We are working hard to continue to build awareness at the grasp reach [ph] level creating a critical mass of patient data which we will ultimately leverage into a broader launch of the product.
Before moving on to Tiara, we can say with confidence that we do envision a day when Reducer will be contributing in a significant way to our financial performance. We believe that this optimism is well warranted.
Results to date from both clinical studies and real-world use are showing that Reducer can have a huge impact for people suffering from refractory angina, a condition for which currently available drug and therapies are now working. These patients suffer from severe and continual chest pain which often dramatically limits their activities and results in a poor quality of life. We see Reducer is having a real impact on many patients being treated as part of this pilot launch, significantly reducing their angina pain and improving their quality of life.
Our experience in these real-world patients is consistent with the compelling results from COSIRA, our 102-patient randomized study which was published in the New England Journal of Medicine last spring.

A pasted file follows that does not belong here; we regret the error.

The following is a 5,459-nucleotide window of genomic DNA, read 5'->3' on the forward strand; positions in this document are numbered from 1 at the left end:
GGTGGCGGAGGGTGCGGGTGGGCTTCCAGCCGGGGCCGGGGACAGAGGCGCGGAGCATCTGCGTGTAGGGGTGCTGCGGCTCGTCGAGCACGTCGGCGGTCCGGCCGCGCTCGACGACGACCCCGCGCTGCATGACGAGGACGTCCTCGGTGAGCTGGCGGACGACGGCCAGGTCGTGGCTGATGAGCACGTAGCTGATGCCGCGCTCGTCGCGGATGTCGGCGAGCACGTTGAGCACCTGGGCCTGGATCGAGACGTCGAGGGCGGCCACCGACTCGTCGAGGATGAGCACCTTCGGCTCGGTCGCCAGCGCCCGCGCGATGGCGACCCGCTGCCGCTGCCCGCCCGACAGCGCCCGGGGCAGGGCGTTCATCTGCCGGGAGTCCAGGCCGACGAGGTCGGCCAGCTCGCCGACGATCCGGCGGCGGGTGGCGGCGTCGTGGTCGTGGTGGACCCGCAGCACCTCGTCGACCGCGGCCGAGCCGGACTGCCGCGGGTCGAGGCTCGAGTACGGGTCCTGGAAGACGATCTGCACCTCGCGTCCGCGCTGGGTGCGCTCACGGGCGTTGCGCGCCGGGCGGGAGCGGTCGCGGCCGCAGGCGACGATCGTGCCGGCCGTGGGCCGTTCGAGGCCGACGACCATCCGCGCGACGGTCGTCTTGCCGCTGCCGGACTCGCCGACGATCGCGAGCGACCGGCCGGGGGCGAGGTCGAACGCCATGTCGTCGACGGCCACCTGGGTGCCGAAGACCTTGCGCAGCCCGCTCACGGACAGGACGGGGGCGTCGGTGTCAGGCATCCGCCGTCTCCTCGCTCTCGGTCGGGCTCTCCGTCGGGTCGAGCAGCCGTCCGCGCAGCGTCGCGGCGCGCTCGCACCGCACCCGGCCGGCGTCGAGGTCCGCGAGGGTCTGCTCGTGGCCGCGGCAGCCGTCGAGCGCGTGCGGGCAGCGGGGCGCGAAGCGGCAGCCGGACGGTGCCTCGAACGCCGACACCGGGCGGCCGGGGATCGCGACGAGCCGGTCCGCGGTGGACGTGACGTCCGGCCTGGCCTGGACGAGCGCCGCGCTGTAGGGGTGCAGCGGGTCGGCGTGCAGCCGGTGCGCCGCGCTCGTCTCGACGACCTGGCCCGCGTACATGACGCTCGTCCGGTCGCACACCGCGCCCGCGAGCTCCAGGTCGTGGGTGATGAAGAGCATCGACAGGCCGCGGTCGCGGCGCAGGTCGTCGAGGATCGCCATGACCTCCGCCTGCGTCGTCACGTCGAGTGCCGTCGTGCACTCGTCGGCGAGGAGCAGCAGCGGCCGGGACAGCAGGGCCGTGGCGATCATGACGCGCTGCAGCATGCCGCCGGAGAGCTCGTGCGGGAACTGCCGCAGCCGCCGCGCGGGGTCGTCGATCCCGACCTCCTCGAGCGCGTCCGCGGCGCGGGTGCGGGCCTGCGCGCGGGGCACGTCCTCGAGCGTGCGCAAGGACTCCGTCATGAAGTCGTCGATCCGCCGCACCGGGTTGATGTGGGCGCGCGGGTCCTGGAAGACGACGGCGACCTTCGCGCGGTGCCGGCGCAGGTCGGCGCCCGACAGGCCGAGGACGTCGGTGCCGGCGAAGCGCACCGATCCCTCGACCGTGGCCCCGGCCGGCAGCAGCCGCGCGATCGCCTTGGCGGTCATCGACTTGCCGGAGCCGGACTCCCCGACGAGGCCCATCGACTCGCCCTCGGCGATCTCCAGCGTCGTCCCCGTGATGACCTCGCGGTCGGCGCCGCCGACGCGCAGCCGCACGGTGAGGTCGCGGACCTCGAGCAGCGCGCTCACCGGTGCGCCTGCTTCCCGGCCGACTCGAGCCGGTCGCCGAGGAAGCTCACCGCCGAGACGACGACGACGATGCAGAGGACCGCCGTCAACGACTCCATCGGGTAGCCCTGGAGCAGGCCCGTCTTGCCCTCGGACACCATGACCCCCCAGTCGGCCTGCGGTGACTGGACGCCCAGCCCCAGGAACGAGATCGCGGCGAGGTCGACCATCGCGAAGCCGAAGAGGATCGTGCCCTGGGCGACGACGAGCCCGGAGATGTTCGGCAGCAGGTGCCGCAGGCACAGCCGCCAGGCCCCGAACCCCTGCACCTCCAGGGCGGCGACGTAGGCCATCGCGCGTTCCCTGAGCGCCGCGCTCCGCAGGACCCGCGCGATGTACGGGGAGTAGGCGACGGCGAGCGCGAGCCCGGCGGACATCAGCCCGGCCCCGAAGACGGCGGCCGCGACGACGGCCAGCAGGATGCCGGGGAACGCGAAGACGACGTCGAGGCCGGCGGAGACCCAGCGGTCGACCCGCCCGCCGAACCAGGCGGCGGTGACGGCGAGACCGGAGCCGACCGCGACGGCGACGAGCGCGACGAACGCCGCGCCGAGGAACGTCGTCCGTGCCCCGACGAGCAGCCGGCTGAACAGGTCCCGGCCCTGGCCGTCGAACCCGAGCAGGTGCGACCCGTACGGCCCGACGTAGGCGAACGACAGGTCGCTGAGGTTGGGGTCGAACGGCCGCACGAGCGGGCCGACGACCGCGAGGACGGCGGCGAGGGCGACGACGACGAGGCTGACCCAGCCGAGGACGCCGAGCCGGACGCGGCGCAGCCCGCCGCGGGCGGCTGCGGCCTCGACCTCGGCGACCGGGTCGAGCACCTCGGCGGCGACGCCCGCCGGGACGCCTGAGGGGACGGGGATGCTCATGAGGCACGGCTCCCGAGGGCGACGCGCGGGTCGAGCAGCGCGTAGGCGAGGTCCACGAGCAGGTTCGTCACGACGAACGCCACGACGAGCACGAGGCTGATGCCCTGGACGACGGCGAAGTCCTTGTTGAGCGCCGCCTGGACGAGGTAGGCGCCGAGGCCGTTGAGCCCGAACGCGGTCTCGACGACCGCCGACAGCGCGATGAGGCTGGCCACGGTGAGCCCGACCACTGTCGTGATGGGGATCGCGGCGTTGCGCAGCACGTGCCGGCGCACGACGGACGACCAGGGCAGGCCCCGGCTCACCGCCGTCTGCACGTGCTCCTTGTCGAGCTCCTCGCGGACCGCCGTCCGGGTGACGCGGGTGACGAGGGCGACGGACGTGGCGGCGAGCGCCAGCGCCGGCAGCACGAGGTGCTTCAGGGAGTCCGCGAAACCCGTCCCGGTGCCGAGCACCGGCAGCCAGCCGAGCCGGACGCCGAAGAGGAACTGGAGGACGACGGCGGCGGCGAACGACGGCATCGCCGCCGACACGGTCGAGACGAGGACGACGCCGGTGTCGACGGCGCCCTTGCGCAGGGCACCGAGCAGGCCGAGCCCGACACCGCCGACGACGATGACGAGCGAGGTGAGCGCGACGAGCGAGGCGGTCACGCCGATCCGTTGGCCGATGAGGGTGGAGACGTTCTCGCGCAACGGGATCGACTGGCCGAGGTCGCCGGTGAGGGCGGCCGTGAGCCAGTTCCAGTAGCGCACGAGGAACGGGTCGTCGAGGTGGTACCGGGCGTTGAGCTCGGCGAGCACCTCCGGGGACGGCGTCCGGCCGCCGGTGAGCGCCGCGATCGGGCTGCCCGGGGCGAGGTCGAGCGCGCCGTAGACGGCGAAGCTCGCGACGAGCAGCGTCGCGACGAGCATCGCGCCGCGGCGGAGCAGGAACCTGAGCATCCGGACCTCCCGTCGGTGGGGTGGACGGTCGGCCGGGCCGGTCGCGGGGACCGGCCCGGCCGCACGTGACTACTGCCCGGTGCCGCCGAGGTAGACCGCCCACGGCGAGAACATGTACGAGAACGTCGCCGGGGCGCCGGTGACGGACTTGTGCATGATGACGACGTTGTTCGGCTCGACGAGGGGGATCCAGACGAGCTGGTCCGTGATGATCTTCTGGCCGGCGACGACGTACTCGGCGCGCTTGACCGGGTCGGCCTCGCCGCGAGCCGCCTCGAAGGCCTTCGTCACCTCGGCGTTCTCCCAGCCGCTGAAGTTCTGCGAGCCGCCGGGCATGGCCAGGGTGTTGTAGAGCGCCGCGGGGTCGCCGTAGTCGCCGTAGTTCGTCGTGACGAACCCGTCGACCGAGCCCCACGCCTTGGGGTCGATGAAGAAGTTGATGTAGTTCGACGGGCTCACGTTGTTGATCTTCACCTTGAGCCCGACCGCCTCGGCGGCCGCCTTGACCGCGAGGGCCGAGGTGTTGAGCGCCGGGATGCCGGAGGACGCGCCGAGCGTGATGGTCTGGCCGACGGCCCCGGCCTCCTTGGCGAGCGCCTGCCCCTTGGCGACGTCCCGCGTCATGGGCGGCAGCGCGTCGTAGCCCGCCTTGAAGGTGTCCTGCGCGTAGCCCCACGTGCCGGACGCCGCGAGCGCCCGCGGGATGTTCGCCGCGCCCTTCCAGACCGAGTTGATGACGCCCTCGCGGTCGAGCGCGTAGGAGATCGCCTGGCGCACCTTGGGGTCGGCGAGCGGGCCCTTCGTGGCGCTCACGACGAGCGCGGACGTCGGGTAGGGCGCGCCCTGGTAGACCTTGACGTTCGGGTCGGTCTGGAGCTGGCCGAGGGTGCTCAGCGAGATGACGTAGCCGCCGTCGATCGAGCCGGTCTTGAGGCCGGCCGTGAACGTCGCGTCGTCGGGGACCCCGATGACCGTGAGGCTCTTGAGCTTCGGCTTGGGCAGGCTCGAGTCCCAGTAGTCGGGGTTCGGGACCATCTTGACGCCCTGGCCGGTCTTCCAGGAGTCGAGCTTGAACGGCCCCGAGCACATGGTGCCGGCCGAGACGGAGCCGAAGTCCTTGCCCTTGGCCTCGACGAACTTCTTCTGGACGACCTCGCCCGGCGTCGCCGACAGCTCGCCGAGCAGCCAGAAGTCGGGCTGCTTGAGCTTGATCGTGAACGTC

With respect to our U.S. regulatory plans for Reducer, we are in the final stages of planning COSIRA II which will be our pivotal U.S. IDE trial. We have had our initial meetings with the FDA and our final IDE application will be submitted very shortly for their review. We are targeting late 2016 to initiate enrollments in COSIRA II and more details on this study may be available by the time of our next call.
Moving on to Tiara, as most of you know, Tiara has been designed to provide a simple, safe and effective treatment for patients who have severe mitral regurgitation and who are at higher risk for surgery. The Tiara valves implanted by a short transapical procedure to completely replace the disease needed valve.